By Matt Reese
Bill Richards has been concerned with the health of his soil for a long time.
For more than 40 years, Richards and his family have used no-till to reduce costs and limit soil and nutrient runoff on their Pickaway County farm. Richards has also spent countless hours educating his fellow farmers about the importance of managing their land in a productive way while still protecting the environment. He served as the chief of the U.S. Department of Agriculture’s Soil Conservation Service from 1990 to 1993 as well.
“In the late 1950s the agronomists were telling us there was no reason to till other than weed control. Ohio is the cradle of no-till because at Wooster we had Dr. [Glover] Triplett and Dr. [David] Van Doren who started the original no-till research. There was a group that got started and I was sort of the ring-leader, trying these things to make them work on a farm level,” Richards said. “It is a change. It is different management and a different culture. We have a culture carrying over from the plow of the old days where farms should look neat and clean and the soil should be turned over. We fell in love with big tractors and big horsepower. It is hard to get farmers to change, but when the prices get down near the variable costs of production, farmers are going to be looking for a way to produce more efficiently. When we started no-till, our mission was to save fuel and machinery costs — we had no idea about the soil improvement and the erosion reduction we’d see. We learned very quickly that with no-till we could spread over many more acres, but we haven’t progressed like we should. Other countries like Brazil, Argentina, Australia that do not have the price structure like we have here have adopted no-till at a much greater rate than we have here in the U.S.”
For Richards and many others reducing and eliminating tillage has changed the way they farm and view the soil.
“No-till has been a revolution in the way we farm and those using it long term are really benefitting. Then when you add cover crops you really can see the benefits. One of the problems is that we are not doing a good job of measuring those benefits. We have to be able to prove that we are really benefitting and lowering the risk of farming,” Richards said. “No-till is not the only conservation practice, but it is the easiest and the best and the fastest way to raise productivity and make row-crop production much more efficient. We have been taught that it is all about yield, but it is how much money you have left over at the end of the year that really counts. Some years for us, no-till has lost us money, but over time it has made up money. No-till farmers benefit long term and our tenants also really benefit from that soil improvement from no-till.”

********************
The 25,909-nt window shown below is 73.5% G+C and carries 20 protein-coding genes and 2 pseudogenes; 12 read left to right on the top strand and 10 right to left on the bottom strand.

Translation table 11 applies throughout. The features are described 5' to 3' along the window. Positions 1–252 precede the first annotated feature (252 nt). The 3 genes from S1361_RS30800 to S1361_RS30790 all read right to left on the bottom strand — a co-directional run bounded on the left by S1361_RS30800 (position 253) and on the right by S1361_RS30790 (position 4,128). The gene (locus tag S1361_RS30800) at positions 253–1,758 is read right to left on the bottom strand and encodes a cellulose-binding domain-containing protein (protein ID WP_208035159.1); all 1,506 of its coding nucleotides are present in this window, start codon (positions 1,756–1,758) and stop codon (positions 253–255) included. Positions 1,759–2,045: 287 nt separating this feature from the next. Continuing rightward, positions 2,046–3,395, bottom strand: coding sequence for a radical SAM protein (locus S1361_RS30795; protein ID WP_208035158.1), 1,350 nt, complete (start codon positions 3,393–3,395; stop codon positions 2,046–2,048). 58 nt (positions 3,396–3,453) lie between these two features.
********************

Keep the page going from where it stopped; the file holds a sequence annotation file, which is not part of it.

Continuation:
Today, no-till is seen as an important component of conservation and (maybe more importantly) improving soil health that is more often being considered in the ongoing 2018 Farm Bill discussions.
“Back in the ’85 Farm Bill they tied conservation to agricultural payments for the farms. That got a great jump in no-till because no-till was the fastest easiest and most profitable way to meet those standards. That sort of slipped away,” Richards said. “That is something that will probably be looked at very carefully in this upcoming farm bill. There is going to be a big push to tie conservation to crop insurance and that will bring no-till to the front again.
“What responsibility are we willing to accept in return for low-cost crop insurance? I think that is going to be one of the issues in the farm bill that will cause some discomfort in the countryside. I think we have the duty and moral responsibility to use the best conservation technology available to control erosion, improve soil and water quality and increase productivity in the production of food fiber and energy for the long term benefits of people all over the world.”
Richards and others have speculated that soil health requirements for participation in the crop insurance program could be a future farm bill possibility. In the initial version of the 2018 Farm Bill released by the House Ag Committee in April the crop insurance program was virtually unchanged from the previous farm bill, though as more is learned about the complexities of measuring and improving soil health, there is greater likelihood that soil health will work its way into the farm bill.
But what exactly is soil health? The U.S. Department of Agriculture’s Natural Resources Conservation Service defines it as: the continued capacity of soil to function as a vital living ecosystem that sustains plants, animals, and humans. Every farmer knows that some soils are healthier than others but there is still plenty to learn about why and how.
Jim Hoorman, an NRCS soil health specialist based in Ohio, outlined four key principles of improving soil health.